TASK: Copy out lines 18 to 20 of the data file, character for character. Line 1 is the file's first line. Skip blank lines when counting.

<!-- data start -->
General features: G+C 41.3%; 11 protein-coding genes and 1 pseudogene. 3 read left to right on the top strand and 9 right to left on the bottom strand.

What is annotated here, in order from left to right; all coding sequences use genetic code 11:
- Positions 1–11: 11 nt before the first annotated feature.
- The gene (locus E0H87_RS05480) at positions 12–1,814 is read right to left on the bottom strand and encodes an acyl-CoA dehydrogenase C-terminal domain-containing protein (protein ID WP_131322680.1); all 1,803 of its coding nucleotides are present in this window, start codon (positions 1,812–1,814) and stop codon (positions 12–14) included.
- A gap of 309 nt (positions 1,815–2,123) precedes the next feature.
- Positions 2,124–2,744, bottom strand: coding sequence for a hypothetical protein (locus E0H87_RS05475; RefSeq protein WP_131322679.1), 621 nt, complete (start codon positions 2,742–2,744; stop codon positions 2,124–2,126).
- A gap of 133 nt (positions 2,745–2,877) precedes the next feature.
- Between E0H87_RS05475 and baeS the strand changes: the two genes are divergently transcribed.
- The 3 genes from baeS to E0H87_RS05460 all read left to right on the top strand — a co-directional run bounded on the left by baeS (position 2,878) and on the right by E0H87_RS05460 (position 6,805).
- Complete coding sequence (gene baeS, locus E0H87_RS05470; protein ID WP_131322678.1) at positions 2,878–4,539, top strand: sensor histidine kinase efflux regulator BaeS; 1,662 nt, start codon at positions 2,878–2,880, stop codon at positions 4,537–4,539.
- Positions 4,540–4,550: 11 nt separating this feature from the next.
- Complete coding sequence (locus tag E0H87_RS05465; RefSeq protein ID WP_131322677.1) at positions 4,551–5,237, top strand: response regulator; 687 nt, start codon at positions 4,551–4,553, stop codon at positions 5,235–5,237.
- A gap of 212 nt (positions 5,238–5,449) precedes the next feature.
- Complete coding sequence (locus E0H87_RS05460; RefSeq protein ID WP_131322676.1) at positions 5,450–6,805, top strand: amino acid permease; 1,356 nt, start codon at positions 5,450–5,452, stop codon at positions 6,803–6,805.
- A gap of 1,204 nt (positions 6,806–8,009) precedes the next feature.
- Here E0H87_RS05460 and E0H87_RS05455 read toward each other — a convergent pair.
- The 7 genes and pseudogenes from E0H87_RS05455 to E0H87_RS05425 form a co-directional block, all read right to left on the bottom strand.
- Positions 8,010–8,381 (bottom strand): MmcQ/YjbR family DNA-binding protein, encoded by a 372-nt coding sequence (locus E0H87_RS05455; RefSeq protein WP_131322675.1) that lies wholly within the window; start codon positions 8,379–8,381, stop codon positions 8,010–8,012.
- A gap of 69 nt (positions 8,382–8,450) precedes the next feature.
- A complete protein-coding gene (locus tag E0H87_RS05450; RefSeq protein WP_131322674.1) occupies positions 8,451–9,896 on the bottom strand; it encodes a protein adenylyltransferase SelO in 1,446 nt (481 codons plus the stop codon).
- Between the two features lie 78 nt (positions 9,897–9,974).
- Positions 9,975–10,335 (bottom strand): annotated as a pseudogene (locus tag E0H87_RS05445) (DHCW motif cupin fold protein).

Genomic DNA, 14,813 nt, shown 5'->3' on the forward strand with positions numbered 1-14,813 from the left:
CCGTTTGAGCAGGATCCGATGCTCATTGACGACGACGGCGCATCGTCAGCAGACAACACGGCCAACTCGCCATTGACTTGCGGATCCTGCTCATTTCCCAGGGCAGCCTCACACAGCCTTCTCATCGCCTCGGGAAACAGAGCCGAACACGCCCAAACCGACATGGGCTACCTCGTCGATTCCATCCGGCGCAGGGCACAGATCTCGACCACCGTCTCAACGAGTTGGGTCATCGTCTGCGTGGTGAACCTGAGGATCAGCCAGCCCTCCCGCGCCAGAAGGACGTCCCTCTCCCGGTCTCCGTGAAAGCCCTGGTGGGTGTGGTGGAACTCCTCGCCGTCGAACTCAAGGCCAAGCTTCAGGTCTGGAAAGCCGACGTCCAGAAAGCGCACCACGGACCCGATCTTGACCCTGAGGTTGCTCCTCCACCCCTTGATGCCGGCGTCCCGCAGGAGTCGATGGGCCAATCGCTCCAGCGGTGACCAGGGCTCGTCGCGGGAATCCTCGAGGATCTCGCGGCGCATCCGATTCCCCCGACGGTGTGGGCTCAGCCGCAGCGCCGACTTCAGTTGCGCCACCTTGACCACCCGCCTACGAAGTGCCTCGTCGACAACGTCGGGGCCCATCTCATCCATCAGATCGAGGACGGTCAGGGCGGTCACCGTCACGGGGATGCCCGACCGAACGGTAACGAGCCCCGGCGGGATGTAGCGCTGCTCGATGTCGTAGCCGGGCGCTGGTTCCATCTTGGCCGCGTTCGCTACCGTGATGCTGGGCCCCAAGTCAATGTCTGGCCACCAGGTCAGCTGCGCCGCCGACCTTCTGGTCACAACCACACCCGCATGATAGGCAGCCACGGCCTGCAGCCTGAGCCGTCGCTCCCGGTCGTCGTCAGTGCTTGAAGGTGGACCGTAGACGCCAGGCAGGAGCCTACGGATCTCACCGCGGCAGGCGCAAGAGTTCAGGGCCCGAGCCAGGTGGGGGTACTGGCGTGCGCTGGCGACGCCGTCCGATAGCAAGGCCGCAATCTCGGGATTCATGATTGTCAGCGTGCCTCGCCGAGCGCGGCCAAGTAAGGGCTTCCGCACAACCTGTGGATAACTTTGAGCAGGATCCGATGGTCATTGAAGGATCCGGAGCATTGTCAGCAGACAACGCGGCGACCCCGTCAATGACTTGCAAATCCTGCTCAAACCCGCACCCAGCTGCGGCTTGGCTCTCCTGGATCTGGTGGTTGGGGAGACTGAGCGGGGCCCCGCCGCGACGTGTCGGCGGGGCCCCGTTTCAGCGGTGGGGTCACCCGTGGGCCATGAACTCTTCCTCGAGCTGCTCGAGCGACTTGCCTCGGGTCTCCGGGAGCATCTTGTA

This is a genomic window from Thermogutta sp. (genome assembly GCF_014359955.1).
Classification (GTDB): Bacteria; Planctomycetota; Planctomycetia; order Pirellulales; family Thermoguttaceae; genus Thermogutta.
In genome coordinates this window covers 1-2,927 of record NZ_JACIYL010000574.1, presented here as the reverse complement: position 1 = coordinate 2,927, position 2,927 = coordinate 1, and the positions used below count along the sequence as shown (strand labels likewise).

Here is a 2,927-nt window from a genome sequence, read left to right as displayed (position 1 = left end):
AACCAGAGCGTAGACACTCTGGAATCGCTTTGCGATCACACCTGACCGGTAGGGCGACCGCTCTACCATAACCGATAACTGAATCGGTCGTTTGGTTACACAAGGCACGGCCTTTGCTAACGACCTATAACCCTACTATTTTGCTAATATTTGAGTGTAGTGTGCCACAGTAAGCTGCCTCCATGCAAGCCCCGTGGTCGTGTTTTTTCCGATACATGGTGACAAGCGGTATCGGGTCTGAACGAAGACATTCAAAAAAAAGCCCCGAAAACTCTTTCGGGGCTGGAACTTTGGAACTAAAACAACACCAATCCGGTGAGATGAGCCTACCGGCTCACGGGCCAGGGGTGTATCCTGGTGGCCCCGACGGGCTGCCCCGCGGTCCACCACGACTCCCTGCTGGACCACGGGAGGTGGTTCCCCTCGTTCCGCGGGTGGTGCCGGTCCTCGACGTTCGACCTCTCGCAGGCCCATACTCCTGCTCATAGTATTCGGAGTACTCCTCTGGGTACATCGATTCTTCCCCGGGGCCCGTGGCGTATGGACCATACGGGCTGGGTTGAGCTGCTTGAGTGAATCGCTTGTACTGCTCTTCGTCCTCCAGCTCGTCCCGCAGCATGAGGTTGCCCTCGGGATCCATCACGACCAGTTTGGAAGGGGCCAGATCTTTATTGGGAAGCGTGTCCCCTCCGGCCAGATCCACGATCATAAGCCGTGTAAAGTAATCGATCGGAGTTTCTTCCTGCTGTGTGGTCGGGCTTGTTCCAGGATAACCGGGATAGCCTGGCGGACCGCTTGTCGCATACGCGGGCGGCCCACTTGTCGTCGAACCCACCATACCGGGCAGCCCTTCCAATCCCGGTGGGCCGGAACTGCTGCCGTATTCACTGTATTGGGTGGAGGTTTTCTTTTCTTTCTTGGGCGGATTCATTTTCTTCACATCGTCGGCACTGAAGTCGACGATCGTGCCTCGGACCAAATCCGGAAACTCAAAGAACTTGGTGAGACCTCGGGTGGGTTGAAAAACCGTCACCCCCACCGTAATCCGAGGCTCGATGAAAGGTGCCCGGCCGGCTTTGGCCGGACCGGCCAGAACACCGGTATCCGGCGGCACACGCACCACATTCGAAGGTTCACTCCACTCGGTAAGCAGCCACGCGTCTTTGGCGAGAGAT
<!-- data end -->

- Positions 8,010–8,381 (bottom strand): MmcQ/YjbR family DNA-binding protein, encoded by a 372-nt coding sequence (locus E0H87_RS05455; RefSeq protein WP_131322675.1) that lies wholly within the window; start codon positions 8,379–8,381, stop codon positions 8,010–8,012.
- A gap of 69 nt (positions 8,382–8,450) precedes the next feature.
- A complete protein-coding gene (locus tag E0H87_RS05450; RefSeq protein WP_131322674.1) occupies positions 8,451–9,896 on the bottom strand; it encodes a protein adenylyltransferase SelO in 1,446 nt (481 codons plus the stop codon).